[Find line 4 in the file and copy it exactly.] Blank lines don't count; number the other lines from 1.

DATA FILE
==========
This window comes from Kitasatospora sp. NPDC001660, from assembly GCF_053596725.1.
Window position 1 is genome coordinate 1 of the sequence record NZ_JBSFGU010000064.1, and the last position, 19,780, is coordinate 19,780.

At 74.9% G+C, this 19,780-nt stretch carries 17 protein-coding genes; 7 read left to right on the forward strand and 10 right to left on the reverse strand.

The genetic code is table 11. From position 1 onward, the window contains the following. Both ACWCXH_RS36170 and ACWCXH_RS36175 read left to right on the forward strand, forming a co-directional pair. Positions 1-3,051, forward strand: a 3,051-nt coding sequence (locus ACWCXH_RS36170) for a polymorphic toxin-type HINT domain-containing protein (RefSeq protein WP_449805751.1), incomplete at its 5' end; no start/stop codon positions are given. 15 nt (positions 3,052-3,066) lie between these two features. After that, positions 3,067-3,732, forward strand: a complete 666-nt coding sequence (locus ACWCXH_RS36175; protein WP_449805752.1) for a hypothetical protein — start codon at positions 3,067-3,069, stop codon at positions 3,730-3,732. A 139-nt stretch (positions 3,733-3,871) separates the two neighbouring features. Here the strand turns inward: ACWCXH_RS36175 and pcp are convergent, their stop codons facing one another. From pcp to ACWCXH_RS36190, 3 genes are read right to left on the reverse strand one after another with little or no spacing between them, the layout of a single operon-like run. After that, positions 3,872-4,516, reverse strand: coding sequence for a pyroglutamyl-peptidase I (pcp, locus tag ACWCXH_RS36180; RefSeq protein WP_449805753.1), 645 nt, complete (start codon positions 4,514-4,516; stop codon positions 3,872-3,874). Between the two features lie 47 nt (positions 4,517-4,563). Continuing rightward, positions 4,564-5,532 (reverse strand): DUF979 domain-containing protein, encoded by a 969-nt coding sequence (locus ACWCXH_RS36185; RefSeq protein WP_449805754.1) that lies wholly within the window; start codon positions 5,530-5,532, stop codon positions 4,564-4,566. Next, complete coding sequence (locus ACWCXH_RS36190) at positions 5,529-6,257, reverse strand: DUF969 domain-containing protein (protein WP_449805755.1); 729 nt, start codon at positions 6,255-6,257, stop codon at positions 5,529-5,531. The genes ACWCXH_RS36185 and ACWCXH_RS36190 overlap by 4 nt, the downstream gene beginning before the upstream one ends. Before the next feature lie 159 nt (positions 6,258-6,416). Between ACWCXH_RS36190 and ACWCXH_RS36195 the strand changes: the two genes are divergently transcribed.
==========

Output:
The genetic code is table 11. From position 1 onward, the window contains the following. Both ACWCXH_RS36170 and ACWCXH_RS36175 read left to right on the forward strand, forming a co-directional pair. Positions 1-3,051, forward strand: a 3,051-nt coding sequence (locus ACWCXH_RS36170) for a polymorphic toxin-type HINT domain-containing protein (RefSeq protein WP_449805751.1), incomplete at its 5' end; no start/stop codon positions are given. 15 nt (positions 3,052-3,066) lie between these two features. After that, positions 3,067-3,732, forward strand: a complete 666-nt coding sequence (locus ACWCXH_RS36175; protein WP_449805752.1) for a hypothetical protein — start codon at positions 3,067-3,069, stop codon at positions 3,730-3,732. A 139-nt stretch (positions 3,733-3,871) separates the two neighbouring features. Here the strand turns inward: ACWCXH_RS36175 and pcp are convergent, their stop codons facing one another. From pcp to ACWCXH_RS36190, 3 genes are read right to left on the reverse strand one after another with little or no spacing between them, the layout of a single operon-like run. After that, positions 3,872-4,516, reverse strand: coding sequence for a pyroglutamyl-peptidase I (pcp, locus tag ACWCXH_RS36180; RefSeq protein WP_449805753.1), 645 nt, complete (start codon positions 4,514-4,516; stop codon positions 3,872-3,874). Between the two features lie 47 nt (positions 4,517-4,563). Continuing rightward, positions 4,564-5,532 (reverse strand): DUF979 domain-containing protein, encoded by a 969-nt coding sequence (locus ACWCXH_RS36185; RefSeq protein WP_449805754.1) that lies wholly within the window; start codon positions 5,530-5,532, stop codon positions 4,564-4,566. Next, complete coding sequence (locus ACWCXH_RS36190) at positions 5,529-6,257, reverse strand: DUF969 domain-containing protein (protein WP_449805755.1); 729 nt, start codon at positions 6,255-6,257, stop codon at positions 5,529-5,531. The genes ACWCXH_RS36185 and ACWCXH_RS36190 overlap by 4 nt, the downstream gene beginning before the upstream one ends. Before the next feature lie 159 nt (positions 6,258-6,416). Between ACWCXH_RS36190 and ACWCXH_RS36195 the strand changes: the two genes are divergently transcribed.